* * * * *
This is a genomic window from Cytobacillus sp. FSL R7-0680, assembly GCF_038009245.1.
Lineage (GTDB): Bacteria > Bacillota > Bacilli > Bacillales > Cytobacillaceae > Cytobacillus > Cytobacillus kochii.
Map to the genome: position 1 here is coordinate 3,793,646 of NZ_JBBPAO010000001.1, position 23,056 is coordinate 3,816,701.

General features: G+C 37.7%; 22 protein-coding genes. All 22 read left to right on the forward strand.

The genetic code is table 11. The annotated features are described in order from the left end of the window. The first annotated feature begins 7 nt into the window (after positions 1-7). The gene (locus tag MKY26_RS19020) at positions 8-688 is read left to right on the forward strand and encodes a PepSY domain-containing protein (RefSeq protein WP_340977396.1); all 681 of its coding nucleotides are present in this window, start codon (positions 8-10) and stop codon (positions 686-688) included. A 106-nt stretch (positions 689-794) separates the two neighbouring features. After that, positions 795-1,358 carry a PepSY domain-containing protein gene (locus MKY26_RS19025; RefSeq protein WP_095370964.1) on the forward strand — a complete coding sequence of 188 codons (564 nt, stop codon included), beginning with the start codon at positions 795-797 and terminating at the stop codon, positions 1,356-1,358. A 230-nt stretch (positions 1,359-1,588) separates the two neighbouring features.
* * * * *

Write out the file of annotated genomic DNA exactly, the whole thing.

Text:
This is a genomic window from Cytobacillus sp. FSL R7-0680, assembly GCF_038009245.1.
Lineage (GTDB): Bacteria > Bacillota > Bacilli > Bacillales > Cytobacillaceae > Cytobacillus > Cytobacillus kochii.
Map to the genome: position 1 here is coordinate 3,793,646 of NZ_JBBPAO010000001.1, position 23,056 is coordinate 3,816,701.

General features: G+C 37.7%; 22 protein-coding genes. All 22 read left to right on the forward strand.

The genetic code is table 11. The annotated features are described in order from the left end of the window. The first annotated feature begins 7 nt into the window (after positions 1-7). The gene (locus tag MKY26_RS19020) at positions 8-688 is read left to right on the forward strand and encodes a PepSY domain-containing protein (RefSeq protein WP_340977396.1); all 681 of its coding nucleotides are present in this window, start codon (positions 8-10) and stop codon (positions 686-688) included. A 106-nt stretch (positions 689-794) separates the two neighbouring features. After that, positions 795-1,358 carry a PepSY domain-containing protein gene (locus MKY26_RS19025; RefSeq protein WP_095370964.1) on the forward strand — a complete coding sequence of 188 codons (564 nt, stop codon included), beginning with the start codon at positions 795-797 and terminating at the stop codon, positions 1,356-1,358. A 230-nt stretch (positions 1,359-1,588) separates the two neighbouring features.